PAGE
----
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Should I get private health insurance?

Updated 10 September 2020

5min read

Nick Green
Financial Journalist

Private health insurance UK

As if anyone needed reminding, the NHS offers excellent care for people across the UK. But private healthcare providers are also available, and some people choose to use these in certain circumstances. However, the cost of these services can be very high. Private health insurance is a way of spreading these expenses over time, so that if you do choose to ‘go private’, it doesn’t break the bank.

Here’s how private medical cover works, how much it typically costs, and what it does and does not cover.

How does private health insurance work?

Private health insurance typically covers a range of acute conditions (i.e. conditions that come on suddenly and have a limited term of treatment), but not chronic conditions (i.e. conditions like diabetes that you may live with all or much of your life). If you need treatment for a new health problem, your insurance can cover the cost of getting private treatment, which can sometimes be thousands of pounds. Private health insurance also doesn’t cover you for a pre-existing condition.

Broadly, medical insurance works in much the same way as other insurance policies. You pay a monthly premium (sometimes annually or quarterly) and claim on your insurance if you need treatment. Each time you claim, you’ll pay a small excess while your insurer covers most of your medical bill. The excess can be anything from £0 to £500.

You can get private health insurance to cover just you or other members of your family.

How much does private health insurance cost on average?

The average yearly premium on private health insurance is around £1,500. This works out at about £125 a month, but lots of people pay much less. The amount you pay depends on your insurer, what’s covered on your policy and your own circumstances and current state of health.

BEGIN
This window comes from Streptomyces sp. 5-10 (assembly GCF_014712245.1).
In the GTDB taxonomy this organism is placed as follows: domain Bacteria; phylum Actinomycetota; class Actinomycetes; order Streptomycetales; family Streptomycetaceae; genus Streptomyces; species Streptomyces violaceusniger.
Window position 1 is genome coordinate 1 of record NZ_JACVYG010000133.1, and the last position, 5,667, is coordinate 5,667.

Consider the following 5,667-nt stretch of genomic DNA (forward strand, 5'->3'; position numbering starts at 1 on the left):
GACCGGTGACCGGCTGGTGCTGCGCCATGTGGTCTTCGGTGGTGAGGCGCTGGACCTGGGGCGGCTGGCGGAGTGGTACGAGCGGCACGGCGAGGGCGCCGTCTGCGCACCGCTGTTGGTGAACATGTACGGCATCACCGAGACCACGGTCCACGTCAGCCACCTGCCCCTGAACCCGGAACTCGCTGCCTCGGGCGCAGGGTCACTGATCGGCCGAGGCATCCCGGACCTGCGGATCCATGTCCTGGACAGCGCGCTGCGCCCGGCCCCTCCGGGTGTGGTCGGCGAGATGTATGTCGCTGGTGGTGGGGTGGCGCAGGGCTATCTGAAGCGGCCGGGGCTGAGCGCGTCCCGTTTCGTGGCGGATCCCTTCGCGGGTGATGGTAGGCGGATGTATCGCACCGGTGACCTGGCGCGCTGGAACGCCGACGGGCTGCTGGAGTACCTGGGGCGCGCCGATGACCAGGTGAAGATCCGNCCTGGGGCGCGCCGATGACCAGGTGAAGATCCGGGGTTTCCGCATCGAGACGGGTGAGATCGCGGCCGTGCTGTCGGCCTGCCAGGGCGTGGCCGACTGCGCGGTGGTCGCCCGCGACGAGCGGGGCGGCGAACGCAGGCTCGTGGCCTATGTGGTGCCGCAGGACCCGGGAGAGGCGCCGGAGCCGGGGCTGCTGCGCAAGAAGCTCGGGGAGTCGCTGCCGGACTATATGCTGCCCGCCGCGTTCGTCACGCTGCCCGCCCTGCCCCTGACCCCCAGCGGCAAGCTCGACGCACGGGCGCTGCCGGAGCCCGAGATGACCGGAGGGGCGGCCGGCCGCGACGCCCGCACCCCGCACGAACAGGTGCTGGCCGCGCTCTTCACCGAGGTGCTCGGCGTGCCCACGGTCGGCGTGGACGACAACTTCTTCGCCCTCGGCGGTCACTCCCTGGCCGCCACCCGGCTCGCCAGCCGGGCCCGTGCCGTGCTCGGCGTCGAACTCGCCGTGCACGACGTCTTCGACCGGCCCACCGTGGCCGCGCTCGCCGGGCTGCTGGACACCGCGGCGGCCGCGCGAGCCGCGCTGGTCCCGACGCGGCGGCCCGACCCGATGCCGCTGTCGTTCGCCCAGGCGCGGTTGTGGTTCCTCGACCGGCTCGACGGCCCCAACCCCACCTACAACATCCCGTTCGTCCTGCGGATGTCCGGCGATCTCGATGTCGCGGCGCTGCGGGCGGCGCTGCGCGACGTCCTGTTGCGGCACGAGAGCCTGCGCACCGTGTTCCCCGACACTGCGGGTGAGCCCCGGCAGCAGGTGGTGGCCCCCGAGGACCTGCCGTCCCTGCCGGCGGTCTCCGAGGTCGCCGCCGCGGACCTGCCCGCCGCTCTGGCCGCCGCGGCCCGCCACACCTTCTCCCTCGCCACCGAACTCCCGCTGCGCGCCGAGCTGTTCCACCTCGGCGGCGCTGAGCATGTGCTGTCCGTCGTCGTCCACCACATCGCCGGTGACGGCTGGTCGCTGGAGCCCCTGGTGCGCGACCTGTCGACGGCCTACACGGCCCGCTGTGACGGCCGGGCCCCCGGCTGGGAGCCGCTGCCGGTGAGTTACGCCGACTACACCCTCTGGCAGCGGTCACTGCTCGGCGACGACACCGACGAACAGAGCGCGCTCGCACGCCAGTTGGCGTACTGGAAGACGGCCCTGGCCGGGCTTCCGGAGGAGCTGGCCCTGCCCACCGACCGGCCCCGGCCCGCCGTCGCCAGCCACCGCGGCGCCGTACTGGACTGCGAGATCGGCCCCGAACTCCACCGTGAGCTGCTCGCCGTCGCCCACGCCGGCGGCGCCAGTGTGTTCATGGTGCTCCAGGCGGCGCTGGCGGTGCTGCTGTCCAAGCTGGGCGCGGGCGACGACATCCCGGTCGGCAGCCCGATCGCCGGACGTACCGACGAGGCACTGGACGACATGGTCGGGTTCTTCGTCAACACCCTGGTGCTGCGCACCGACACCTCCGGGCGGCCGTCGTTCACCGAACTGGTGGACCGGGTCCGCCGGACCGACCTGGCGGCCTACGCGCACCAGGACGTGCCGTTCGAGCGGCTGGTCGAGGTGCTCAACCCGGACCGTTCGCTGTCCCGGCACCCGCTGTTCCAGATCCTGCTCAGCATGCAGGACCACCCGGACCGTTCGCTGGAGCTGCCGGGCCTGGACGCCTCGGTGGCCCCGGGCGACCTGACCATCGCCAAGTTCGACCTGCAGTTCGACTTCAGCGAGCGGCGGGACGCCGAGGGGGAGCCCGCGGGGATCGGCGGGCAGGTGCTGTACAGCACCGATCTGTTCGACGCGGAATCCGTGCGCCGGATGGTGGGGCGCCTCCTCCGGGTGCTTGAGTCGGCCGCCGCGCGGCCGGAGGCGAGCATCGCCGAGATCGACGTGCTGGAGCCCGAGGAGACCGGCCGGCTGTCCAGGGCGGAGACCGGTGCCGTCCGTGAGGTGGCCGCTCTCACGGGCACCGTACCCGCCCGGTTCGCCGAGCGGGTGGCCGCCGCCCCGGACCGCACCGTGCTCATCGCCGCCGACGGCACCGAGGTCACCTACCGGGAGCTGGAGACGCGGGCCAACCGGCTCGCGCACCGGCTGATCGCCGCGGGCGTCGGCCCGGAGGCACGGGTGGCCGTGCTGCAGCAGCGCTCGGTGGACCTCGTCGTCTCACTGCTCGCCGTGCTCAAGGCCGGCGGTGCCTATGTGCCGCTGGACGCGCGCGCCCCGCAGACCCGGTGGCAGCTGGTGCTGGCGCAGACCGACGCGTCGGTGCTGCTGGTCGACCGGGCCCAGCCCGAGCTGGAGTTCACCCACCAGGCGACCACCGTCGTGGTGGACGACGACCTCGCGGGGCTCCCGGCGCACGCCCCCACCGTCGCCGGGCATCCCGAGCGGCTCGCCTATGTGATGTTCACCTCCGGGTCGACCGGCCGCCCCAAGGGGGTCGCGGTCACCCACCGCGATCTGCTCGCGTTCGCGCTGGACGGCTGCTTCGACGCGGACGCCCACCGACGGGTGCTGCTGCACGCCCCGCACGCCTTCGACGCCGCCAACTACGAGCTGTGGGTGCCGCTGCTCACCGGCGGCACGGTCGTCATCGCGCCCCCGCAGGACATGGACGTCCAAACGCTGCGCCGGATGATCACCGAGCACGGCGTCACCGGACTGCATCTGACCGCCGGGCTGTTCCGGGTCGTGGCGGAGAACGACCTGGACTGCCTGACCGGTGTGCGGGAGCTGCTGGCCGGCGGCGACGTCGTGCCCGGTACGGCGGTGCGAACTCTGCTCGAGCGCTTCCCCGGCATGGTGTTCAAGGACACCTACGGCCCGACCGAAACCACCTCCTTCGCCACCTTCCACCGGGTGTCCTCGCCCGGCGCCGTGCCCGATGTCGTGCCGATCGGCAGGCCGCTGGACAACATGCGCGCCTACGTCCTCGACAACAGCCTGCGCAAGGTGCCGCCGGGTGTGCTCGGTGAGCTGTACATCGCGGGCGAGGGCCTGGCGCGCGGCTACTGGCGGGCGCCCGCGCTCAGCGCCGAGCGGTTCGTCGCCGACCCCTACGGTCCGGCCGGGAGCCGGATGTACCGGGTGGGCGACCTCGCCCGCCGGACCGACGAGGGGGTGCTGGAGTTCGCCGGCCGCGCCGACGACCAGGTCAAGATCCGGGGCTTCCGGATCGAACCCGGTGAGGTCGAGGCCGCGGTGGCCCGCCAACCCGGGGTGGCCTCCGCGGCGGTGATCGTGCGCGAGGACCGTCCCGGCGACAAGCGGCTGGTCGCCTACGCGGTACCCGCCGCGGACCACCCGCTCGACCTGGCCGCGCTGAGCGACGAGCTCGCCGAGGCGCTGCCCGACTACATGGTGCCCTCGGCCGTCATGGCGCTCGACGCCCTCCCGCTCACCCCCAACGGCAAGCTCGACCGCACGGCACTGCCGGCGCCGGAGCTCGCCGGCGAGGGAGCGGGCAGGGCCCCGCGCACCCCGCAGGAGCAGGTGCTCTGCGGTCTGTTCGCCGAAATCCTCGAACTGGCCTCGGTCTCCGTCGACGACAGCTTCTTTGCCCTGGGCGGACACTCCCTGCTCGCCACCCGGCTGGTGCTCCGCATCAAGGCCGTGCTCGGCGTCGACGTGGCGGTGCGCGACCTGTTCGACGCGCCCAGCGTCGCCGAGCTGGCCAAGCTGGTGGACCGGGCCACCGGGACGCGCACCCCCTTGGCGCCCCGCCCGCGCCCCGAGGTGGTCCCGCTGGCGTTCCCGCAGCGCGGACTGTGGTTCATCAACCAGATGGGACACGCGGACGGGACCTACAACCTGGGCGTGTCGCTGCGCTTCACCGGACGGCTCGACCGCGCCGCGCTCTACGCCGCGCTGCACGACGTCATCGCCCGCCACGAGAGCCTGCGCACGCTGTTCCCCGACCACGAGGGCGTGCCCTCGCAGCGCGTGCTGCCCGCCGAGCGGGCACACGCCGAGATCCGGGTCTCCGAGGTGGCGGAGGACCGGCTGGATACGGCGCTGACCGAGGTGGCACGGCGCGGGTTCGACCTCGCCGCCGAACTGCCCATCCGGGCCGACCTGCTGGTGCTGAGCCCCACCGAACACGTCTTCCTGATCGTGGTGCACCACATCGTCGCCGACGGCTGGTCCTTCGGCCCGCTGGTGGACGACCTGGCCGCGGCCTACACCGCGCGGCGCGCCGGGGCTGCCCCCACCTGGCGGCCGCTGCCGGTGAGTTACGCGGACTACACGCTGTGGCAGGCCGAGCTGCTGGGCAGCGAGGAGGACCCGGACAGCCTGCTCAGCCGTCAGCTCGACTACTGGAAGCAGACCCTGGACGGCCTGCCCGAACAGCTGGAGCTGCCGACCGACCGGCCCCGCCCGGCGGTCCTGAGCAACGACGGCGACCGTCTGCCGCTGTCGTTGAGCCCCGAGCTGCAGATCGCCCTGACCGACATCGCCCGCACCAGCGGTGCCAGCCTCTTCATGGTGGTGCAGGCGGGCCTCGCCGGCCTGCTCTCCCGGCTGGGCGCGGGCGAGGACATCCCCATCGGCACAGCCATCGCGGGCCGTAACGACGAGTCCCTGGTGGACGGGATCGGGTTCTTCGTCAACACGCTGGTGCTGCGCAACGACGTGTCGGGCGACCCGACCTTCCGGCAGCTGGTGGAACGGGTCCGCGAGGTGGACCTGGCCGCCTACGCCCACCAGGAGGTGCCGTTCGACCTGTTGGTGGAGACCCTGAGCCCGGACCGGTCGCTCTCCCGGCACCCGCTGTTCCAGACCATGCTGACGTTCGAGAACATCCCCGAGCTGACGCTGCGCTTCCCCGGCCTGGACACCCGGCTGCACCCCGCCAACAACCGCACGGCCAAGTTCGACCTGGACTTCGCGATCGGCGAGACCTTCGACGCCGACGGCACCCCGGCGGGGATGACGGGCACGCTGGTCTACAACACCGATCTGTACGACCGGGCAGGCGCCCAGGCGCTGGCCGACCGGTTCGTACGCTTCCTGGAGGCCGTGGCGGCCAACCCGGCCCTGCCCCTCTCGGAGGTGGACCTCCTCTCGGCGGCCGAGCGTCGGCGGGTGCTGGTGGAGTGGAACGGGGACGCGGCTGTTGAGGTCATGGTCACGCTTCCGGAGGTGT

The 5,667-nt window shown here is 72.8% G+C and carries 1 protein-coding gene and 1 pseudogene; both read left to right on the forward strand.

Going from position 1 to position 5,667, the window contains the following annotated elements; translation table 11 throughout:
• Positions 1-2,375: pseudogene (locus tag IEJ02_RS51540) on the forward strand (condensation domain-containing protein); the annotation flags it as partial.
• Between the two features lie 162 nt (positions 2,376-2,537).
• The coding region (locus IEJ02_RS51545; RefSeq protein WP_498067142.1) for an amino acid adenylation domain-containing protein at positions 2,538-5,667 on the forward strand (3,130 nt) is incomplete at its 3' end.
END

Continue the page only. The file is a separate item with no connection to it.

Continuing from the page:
Insurers may offer you cheaper premiums if you’re less likely to become unwell and need to claim for treatment. Here are some of the factors that affect the cost of private health insurance:

  • Who’s covered – There are policies to cover individuals, families or couples, and this will affect the price. Depending on the circumstances of each person, it may work out cheaper to have one policy or to keep several distinct policies.
     
  • Your age – The older you are, the more likely you are to claim on your insurance, making the premiums more expensive. The same happens with life insurance premiums.
     
  • Your medical history – Private health insurance doesn’t usually cover pre-existing conditions, but any conditions you have may suggest you’re at risk of developing further problems. This could make your premiums increase.
     
  • Your family history – If family members have suffered from serious conditions, this could indicate that you are likely to as well, which can make insurance more expensive for you.
     
  • Your lifestyle – Factors like smoking, drinking and your weight can all affect the price you pay.